Folk-rock guitarist/songwriter Lissie (born Elisabeth Corrin Maurus) was raised in Rock Island, Illinois and began making a name for herself playing shows around Fort Collins, Colorado while she was a student at Colorado State University.
After collaborating with DJ Harry on the song, “All My Life,” which soon appeared on TV shows including Veronica Mars and House and releasing a four-song, self-titled EP in 2007, she went on tour opening for Lenny Kravitz and soon signed with Fat Possum Records for her label debut, Why You Runnin. Since then, she’s released three critically-acclaimed albums starting with her 2009 breakout, Catching a Tiger (Columbia), which went gold in the UK.
In February, Lissie released her latest album, My Wild West (Lionboy/Thirty Tigers), where she explored her recent move to an Iowa farm following several years of living on the West Coast. For its lead single, “Daughters,” which was inspired by Liberian peace activist and Nobel Peace Prize winner Leymah Gbowee, she partnered with charity:water, an organization focused on bringing clean and safe drinking water to people in developing nations. As part of a “pay what you want” promotion for International Women’s Day, Lissie raised over $4500 for the cause and was invited to perform the song on CNN International to raise further awareness.
In addition to My Wild West, 2016 will also see the release of Lissie’s first live album, Live at Union Chapel. “For years I traveled with a band and while I really loved that dynamic, I wanted to get back to solo acoustic shows for a bit,” she says. “I started out as a solo act and missed how much space it allowed my voice! Going into last year’s solo European run, I had it in my mind that we should record the London show. It was at this beautiful church venue, Union Chapel with great acoustics and a cozy, intimate setting…It’s obviously different from my studio albums & band shows too. It’s really just nice to switch it up!”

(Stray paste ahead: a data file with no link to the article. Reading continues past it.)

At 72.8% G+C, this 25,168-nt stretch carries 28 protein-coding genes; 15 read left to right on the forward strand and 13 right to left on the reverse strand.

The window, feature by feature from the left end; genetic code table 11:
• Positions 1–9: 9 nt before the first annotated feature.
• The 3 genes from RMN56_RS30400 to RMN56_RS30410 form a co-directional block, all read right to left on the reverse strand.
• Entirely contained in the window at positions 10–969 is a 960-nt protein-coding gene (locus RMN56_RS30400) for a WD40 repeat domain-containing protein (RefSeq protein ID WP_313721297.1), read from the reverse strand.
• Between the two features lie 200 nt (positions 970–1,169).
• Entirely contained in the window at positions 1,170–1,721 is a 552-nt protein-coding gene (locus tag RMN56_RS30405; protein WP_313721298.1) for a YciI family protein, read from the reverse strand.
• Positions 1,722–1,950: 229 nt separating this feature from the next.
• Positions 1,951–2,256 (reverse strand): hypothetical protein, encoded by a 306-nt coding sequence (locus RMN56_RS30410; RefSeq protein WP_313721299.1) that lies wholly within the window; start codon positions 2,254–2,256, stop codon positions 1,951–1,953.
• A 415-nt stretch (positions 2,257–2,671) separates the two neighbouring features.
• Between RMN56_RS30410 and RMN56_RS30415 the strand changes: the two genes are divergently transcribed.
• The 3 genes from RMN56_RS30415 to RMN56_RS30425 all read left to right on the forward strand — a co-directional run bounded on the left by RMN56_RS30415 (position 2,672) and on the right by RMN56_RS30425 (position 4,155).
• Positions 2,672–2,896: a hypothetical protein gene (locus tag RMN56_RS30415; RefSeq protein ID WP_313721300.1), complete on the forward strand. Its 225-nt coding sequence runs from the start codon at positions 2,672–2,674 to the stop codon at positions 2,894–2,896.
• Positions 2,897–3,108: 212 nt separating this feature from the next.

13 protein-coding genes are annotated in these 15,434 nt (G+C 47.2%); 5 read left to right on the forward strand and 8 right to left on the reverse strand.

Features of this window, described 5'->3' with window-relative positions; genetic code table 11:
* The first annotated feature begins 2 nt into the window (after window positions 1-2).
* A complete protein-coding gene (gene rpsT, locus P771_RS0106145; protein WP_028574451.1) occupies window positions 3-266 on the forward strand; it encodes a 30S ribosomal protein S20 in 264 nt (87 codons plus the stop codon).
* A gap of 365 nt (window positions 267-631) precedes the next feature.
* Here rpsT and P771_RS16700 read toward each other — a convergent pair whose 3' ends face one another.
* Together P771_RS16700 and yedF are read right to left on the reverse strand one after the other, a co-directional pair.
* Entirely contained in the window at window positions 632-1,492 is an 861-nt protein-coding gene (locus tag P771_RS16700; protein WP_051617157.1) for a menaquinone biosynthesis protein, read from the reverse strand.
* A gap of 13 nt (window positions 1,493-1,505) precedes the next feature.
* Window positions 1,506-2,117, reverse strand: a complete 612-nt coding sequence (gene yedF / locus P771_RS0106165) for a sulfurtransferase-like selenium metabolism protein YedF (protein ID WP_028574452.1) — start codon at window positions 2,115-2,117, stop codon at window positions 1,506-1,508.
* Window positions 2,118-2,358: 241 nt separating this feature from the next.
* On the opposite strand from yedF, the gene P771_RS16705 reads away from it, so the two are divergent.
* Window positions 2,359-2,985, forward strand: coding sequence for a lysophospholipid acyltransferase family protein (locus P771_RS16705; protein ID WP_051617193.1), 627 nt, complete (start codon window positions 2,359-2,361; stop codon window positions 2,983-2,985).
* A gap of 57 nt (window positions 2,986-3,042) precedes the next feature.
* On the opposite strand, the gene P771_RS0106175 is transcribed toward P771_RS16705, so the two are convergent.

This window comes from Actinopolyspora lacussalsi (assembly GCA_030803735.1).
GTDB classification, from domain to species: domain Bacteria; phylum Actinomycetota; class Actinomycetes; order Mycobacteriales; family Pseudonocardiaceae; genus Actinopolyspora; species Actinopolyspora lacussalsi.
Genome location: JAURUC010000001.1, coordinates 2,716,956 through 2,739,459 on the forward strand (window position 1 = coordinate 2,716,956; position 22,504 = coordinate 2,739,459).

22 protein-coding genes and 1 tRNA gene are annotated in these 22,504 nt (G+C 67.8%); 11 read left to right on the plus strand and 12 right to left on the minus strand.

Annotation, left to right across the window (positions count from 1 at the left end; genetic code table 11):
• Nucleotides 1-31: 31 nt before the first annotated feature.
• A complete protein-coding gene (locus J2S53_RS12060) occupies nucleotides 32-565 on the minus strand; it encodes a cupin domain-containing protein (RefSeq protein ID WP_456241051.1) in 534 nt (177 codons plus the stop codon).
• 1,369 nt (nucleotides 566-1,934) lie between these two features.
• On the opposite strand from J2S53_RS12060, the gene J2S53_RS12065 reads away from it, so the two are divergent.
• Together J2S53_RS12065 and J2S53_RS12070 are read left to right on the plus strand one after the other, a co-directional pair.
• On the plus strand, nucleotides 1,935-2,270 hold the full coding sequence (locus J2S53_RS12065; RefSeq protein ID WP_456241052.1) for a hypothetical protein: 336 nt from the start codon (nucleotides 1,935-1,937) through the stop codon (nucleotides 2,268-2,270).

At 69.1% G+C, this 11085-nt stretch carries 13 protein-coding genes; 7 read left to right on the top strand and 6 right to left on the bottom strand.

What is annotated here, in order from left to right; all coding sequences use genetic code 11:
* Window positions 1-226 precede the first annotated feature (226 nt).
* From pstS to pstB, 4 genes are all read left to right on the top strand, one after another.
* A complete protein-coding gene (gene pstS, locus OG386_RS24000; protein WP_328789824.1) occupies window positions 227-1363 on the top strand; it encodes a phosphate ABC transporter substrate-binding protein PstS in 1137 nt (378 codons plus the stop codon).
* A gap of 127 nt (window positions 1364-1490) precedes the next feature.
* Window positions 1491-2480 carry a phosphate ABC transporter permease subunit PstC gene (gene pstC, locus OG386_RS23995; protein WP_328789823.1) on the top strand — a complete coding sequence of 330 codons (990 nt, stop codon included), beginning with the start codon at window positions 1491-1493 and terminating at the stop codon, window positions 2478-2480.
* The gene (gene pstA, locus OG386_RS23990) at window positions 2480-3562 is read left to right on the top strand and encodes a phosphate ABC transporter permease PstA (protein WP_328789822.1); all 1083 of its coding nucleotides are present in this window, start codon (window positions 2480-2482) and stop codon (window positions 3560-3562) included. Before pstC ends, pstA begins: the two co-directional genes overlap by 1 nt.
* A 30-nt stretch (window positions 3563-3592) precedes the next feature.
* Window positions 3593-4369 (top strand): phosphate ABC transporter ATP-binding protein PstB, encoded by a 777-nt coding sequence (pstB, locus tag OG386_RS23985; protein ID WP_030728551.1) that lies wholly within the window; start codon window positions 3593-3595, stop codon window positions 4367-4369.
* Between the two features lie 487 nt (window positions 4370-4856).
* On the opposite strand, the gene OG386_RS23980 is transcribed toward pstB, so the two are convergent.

Along with going from band to solo, she also “switched it up” when it came to the gear she chose for the tour. “I keep my old vintage guitars off the road and save them for the studio. I have a ’74 Thinline Telecaster, a ‘56 Epiphone Casino and 50s Gibson acoustic that sound gorgeous on recordings. Unfortunately I can’t risk traveling with them. On the road, I use a reissue Fender Thinline Tele and a small-bodied acoustic from their new Paramount Parlour guitars line. Fender hooks it up for me. I also use weird dynamic drum mics on my voice in the studio. You wouldn’t think they would work out but they do!
Just before the album’s physical release on November 25, Lissie shared a few tips for musicians looking to record their own performances. “I want to preface my tips by saying that in the past I’d hoped to record more of my full band shows,” she says. “Unfortunately, we were never in a position to get it quite as mic’d as we’d like for recording and would end up with board mixes that we didn’t ever mix or release!”
- Start simple. An acoustic show is a great first step in recording a live gig! It’s easy enough to isolate the guitar and vocal and makes for easy mixing!
- Choose a venue that will work in your favor! A lot of times, the old theaters or churches have been designed more with sound in mind than some newer club, which may have just been a converted, multi purpose space.
- If solo, consider recording several shows and pick your favorite.
- If you psych yourself out because the show is being recorded, it could take away from what makes live shows so amazing, which is spontaneity! So try to relax and put the pressure out of your mind.
- Be sure to have back up strings, batteries, cables etc on hand and ideally a tech or tour manager around if anything goes awry!